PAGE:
Mio heart rate monitor straps wrist watch (2)

Wrist mounted heart rate monitors are nothing new for Mio, but the company is more cycling specific features into a new device to better target the two wheeled set. Called the Velo, the wrist strap uses the same continuous technology that monitors your heart rate using LED lights and an electro-optical cell that can sense the volume of blood under the skin (similar to other products like the Lifebeam helmet). That means you get your heart rate without the need for a strap across your chest.

What sets the Velo apart from their other HRMs is the new bridging capability which can read your ANT+ and BLE speed and cadence sensors. From there the Velo can connect to your phone, providing all of the necessary metrics in one place. Set for retail at $129, the Velo does not have a built in display and will be available in November.

Looking for a fitness tracker that will also keep track of your heart rate? Check out the new fuse next…

Mio heart rate monitor straps wrist watch (3)

All of Mio’s devices use the same optical sensor to measure your heart rate. As long as the straps are tightly secured to your wrist they are as accurate as many chest straps.

Mio heart rate monitor straps wrist watch (1)

Billed as an all day activity tracker, the new Mio Fuse is aimed at the Fitbit, etc. market. In addition to providing a display with clock and feedback such as HR, the strap measures continuous heart rate, steps, calories, distance, speed, and pace. Water resistant to 30 meters and rechargeable, the Fuse looks like a solid addition for fitness buffs. Pricing and availability tbd.

mioglobal.com

9 comments

  1. Matt on

    I have the MIO Alpha and it works great as a HRM watch in general. Bluetooth was a little tricky till recently on Android but so far so good

    Reply
  2. Barnstable E. Fyfe on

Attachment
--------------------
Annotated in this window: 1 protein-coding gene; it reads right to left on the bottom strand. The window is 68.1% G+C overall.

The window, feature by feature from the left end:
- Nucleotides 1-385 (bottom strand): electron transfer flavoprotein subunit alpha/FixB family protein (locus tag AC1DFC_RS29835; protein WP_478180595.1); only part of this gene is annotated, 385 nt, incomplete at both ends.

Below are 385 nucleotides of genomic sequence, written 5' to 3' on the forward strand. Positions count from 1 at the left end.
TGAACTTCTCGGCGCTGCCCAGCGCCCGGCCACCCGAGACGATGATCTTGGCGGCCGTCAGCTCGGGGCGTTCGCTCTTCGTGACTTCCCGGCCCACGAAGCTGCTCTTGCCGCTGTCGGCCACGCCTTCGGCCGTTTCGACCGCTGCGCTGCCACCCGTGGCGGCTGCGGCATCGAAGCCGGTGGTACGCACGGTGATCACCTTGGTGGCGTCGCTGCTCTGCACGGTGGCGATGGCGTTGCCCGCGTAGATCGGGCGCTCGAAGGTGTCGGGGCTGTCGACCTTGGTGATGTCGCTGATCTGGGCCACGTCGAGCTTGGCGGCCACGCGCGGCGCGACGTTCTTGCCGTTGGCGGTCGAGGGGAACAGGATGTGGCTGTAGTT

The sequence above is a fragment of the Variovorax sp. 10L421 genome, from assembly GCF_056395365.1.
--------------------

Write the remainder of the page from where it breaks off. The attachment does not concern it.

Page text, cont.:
and an electro-optical cell that can sense the volume of blood under the skin

    amusing direct reporting of advertisement puffery, peculiar refusal to be skeptical and objective

    I’m sure that “electro-optical cell” can also tell you whether you should invest in the stock market, what kind of pizza to eat for dinner, and when you will find the love of your life.

    Reply
  3. Speedy on

    @Barnstable E. Fyfe – the device uses an advanced optical sensor and two green led ligths to read the blood profusion in your skin. Having the MIO Alpha and having done a few tests with it side by side with other heart rate monitors (including one at the doctor’s office) can safely say it works and is very accurate. Not marking fluff at all, rather factual reporting. Nice job BR.

    Reply
  4. Searchie on

    Strange the Velo had no display, I would like to see my heart rate without taking my phone out. Also very handy if I don’t record my session, just to use it as a heart rate monitor (stand alone). We not always want to use my smart phone…..

    Reply
  5. steve on

    I have a mio alpha and it works 3/4 of the time. I sent the first one back as it worked half the time. It will read accurately for a while , maybe 45 minutes, then it will stick at a rate either high or low. I found the workaround is simply move it over to the other wrist. I do like it, but it’s definitely not perfect.

    Reply
  6. RickyBob on

    The Fuse is the heartbeat watch I’ve been waiting for. I want an all in one solution, not something that needs to be paired with a phone to provide meaningful data. I cant take my phone with me when I’m swimming!

    Reply

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